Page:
Case Study – Lower back pain due to flattened curvature

December 17, 2018 | By | Reply READ MORE...

CASE:
Mr. X, a 27 year old state-level volleyball player, referred to us by his friend, came in with complaints of :

  • Continuous dull pain in the lower back since 3 months and had increased in the last one month for no apparent reason.
  • Inability to sit for more than 20 minutes because of pain
  • Aggravation of pain every time he would bend his back forward.
  • Inability to work out due to pain.
  • Inability to play volleyball and recreational football.
  • Pain while turning to sides.

On a scale of 0-10, where 0 indicates no pain and 10 indicates the maximal pain that Mr. X can endure, his constant back ache was a 4/10, and when it got aggravated, it went to a 7/10.

PHYSICAL EVALUATION:

  • He is a tall, well-built person.
  • He had a flat back.
    cs_lower-back-pain-flatened-curve-01
  • Forward and backward bending was restricted because of pain in the back.
  • Side-bends were restricted and painful.
  • For somebody playing a high intensity sport, he had poor core and buttock strength.

INVESTIGATION:
MRI showed a bulge in L5-S1 intervertebral disc and narrowing of his lumbar canal.

HIS GOALS:
His goal was to be pain-free and to be able to play volleyball again.

OUR AIMS:
To recruit and increase the strength of the core and buttock muscles with the help of:

  • Moderate intensity core stability exercises. Since our core muscles act as a natural lumbar corset and plays a major role in keeping out spine stable, we concentrated a lot on his core stability exercises to achieve stability in and around the spine.
    cs_lower-back-pain-flatened-curve-02 cs_lower-back-pain-flatened-curve-03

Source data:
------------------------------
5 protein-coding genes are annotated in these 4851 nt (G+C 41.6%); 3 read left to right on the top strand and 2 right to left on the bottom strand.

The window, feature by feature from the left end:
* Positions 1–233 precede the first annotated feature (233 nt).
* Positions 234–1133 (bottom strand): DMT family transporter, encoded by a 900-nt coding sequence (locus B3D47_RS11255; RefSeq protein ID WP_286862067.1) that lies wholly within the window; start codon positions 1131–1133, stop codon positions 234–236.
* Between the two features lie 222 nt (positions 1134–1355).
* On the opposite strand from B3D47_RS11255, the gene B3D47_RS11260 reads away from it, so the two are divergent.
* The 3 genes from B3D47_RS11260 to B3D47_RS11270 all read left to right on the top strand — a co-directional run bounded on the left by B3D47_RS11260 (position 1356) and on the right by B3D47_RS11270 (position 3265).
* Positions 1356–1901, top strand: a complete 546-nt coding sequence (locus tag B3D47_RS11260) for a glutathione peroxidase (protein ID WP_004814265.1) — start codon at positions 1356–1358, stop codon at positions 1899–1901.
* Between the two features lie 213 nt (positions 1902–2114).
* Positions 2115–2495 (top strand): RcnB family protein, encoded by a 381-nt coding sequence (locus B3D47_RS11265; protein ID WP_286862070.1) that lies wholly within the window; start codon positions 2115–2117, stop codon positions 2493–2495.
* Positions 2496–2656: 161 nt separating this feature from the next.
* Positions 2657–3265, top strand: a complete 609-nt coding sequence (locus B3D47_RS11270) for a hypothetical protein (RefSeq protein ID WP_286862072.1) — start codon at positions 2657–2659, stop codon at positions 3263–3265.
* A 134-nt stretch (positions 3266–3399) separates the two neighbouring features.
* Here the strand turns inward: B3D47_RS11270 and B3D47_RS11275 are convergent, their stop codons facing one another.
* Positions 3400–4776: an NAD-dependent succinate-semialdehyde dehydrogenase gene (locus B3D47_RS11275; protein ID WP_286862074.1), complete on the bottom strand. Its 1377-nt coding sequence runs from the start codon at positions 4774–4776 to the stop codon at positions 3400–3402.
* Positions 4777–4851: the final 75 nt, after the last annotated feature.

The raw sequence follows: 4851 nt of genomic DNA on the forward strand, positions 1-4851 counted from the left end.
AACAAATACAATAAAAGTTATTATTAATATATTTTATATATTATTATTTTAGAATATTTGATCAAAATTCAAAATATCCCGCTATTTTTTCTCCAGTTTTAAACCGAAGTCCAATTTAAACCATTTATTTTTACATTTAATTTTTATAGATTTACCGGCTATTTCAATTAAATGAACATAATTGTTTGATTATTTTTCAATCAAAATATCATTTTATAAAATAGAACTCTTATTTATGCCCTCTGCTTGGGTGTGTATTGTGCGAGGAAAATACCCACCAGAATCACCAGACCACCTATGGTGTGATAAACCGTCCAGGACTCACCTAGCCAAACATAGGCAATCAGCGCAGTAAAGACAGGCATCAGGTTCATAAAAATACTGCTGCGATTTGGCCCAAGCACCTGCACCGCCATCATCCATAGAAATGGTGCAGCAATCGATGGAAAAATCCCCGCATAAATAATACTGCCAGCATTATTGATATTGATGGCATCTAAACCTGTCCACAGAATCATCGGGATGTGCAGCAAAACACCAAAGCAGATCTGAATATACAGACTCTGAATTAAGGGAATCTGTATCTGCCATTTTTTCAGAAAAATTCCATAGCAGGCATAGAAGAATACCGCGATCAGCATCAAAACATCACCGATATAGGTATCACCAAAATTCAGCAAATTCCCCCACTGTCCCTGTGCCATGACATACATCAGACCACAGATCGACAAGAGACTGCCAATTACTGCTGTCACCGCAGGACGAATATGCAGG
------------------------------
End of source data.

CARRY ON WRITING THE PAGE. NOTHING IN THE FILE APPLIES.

• Moderate to high intensity core and buttock strengthening exercises.
  • Volleyball specific rehab

TREATMENT:

Postural re-education: He was advised to maintain the correct postures while sitting and standing.

Patient education:
Do’s –

  • Turn to the side while getting up from the bed.
  • To take frequent breaks while sitting for long duration.

Don’t’s-

  • Do not lift anything heavy.
  • Bend from the knees, instead from the back while picking something up.
  • Avoid low seating, eg: bean bags.

Core and buttock training: We started with basic core exercises to strengthen the core and the back. We eventually progressed to moderate intensity core and buttock strengthening. Since our core muscles act as a natural lumbar corset and plays a major role in keeping out spine stable, we concentrated a lot on his core stability exercises to achieve stability in and around the spine.

Volleyball specific rehab: We eventually started Mr. X, on a volleyball specific rehab and functional training.

cs_lower-back-pain-flatened-curve-04

Mr. X was 70% better in 10 days and was completely pain free in about 3 weeks. He continued his home exercise program thereafter. He currently participated in the state championship and his team won the trophy.

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Category: Case Studies

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